The Associated Press

Edwin Edwards, the 87-year-old former four-term Louisiana governor who spent more than eight years in federal prison, has earned a runoff spot against Republican Garret Graves in the state's 6th Congressional District.

Graves and Edwards will face each other on the Dec. 6 ballot.

Voters' views of Tuesday's U.S. Senate election in Louisiana, according to the preliminary results of exit polling conducted for The Associated Press and television networks. Three of the eight candidates were considered major and invited to debates: Democratic incumbent Mary Landrieu and Republicans Bill Cassidy and Rob Maness, who was backed by the tea party.

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WHAT'S IMPORTANT?

The only Democrat in Louisiana's House delegation, Cedric Richmond, has been successful in his bid for re-election to a third term.

Richmond faced two other Democrats, Rufus Johnson and Gary Landrieu, along with Libertarian Samuel Davenport and independent David Brooks in Tuesday's election.

Richmond, who is the only African-American in the state's congressional delegation, first won the 2nd District seat in 2010, when, the district tied together predominantly black areas of New Orleans and neighboring Jefferson Parish.

Rep. Steve Scalise, who became House Republican whip this past summer after serving in Congress for only six years, has won re-election over three largely unknown opponents in Louisiana's 1st Congressional District.

Scalise faced Democrats Lee Dugas and Vinny Mendoza and Libertarian Jeffry Sanford in Tuesday's election.

Scalise first won the seat in 2008 when the previous incumbent, Bobby Jindal, became governor.

Republican John Fleming on Tuesday won a fourth term in the U.S. House representing northwest Louisiana's 4th District.

Fleming, a doctor and businessman from Minden, bested two opponents to stay in office: Democrat Justin Ansley of Bossier and Libertarian Randall Lord of Shreveport.

Neither of Fleming's opponents mounted a significant fundraising or advertising effort to try to unseat the congressman in Tuesday's election.

The 4th District is largely rural, stretching from the Arkansas line to southwest Louisiana, including the Shreveport area.

Here is a list of uncontested races in Louisiana.

Supreme Court - District 2

Scott Crichton, GOP

Court of Appeals - 1st Cir Dist 1 Sec 1 Div C

Guy Holdridge, GOP

Court of Appeals - 1st Cir Dist 2.1 Div C

Jewel Welch, GOP

Court of Appeals - lst Cir 3rd Dist Div A

Wayne Chutz, GOP

Court of Appeals - lst Cir 3rd Dist Div C

Ernie Drake, GOP

Court of Appeals - 2nd Cir Dist 3 Sec 1A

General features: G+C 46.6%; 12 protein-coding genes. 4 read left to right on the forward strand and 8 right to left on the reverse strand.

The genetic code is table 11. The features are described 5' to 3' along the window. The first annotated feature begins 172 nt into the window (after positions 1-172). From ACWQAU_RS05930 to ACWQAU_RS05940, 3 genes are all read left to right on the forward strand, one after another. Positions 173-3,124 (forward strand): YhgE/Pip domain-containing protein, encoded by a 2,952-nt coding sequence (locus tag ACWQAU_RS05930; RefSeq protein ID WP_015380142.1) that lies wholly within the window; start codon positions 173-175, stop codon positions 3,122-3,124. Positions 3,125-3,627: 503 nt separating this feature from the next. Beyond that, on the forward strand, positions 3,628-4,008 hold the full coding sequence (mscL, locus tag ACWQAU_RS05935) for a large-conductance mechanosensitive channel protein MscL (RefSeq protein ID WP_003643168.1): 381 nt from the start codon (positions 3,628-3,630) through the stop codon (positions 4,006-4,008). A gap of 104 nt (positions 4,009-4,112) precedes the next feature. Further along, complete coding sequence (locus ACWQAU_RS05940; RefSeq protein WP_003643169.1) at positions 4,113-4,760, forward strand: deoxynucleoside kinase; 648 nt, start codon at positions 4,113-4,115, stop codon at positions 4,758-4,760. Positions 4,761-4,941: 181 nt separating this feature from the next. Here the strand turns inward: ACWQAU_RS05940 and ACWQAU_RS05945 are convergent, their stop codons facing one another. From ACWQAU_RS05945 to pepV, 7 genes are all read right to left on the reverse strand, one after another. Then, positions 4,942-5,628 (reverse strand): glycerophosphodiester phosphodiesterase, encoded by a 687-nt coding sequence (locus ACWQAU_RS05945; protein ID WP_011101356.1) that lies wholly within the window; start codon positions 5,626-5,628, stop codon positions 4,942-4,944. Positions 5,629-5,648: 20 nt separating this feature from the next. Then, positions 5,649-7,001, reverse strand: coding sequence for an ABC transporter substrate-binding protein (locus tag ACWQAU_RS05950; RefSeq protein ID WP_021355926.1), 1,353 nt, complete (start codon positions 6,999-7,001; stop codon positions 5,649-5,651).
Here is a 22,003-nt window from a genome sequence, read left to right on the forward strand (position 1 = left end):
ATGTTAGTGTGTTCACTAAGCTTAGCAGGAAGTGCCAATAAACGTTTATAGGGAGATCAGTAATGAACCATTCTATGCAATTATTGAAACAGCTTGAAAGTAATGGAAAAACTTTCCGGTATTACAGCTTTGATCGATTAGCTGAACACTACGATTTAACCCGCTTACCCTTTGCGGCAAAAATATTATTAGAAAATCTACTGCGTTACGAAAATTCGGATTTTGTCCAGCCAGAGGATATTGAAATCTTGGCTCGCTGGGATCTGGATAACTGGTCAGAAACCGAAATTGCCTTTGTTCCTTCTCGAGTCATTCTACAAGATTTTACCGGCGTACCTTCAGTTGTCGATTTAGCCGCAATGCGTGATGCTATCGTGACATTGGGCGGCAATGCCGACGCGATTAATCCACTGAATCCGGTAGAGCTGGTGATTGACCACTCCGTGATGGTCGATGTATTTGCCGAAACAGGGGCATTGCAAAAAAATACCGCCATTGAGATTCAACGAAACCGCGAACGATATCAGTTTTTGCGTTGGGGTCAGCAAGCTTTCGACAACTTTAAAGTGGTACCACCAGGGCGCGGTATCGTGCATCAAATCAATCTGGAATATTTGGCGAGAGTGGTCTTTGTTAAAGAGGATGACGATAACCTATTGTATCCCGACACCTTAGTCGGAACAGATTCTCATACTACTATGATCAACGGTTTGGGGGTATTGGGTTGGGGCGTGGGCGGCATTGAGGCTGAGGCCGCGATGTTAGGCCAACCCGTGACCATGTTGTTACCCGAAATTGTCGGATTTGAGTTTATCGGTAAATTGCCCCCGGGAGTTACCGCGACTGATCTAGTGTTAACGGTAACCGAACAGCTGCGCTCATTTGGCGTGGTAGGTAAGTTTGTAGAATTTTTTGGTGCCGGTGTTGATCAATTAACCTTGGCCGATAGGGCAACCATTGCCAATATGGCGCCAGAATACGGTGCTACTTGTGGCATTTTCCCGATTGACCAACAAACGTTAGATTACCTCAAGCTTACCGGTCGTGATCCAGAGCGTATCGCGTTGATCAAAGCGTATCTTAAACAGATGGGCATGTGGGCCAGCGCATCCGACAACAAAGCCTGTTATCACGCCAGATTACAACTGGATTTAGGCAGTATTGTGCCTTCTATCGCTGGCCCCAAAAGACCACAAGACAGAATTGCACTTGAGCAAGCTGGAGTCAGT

James Stewart, Dem

Court of Appeals - 3rd Cir Dist 3 Div B

Jimmy Genovese, NPA

Refresh this page for the latest returns from the Louisiana Senate and House races.

Digital Archaeology / CoDiFi via Flickr

A federal court-appointed panel is reporting progress in improving fire safety at a section of the New Orleans jail.

In a report filed at the court Monday, the panel said padlocks on some doors in a holding area known as "the docks" have been replaced with key locks installed in the doors. The padlocks were considered a fire safety hazard.

The report also said the fire sprinkler system at the docks is fully operational. And it outlined repairs and upgrades still in the works, including improvements to alarm and ventilation systems.

Stuart Seeger / Flickr

The House supported a rewrite of Louisiana's career-track diploma law, to match a new policy of the state education board that will require public high school students who aren't college-bound to get job skills certifications to get a diploma.

The bill (House Bill 944) by Rep. Jim Fannin, R-Jonesboro, was sent to the Senate with a 94-0 vote Thursday.

The redesign, pushed by Superintendent of Education John White, emphasizes skills training for students who don't intend to go to a four-year university. Fannin said he hoped to keep more students in school with the changes.

Matthew Benoit / Shutterstock

 

A New Orleans lawmaker's proposal to soften penalties for marijuana possession has been at least temporarily derailed by opposition from Louisiana sheriffs.

Rep. Austin Badon, a Democrat, pulled his bill from consideration Thursday in the House Criminal Justice Committee after testimony by the head of the Louisiana Sheriffs Association.

Association executive director Michael Ranatza said sheriffs fear the bill could lead to decriminalization of marijuana.

Badon says he was caught off-guard by Ranatza's testimony.

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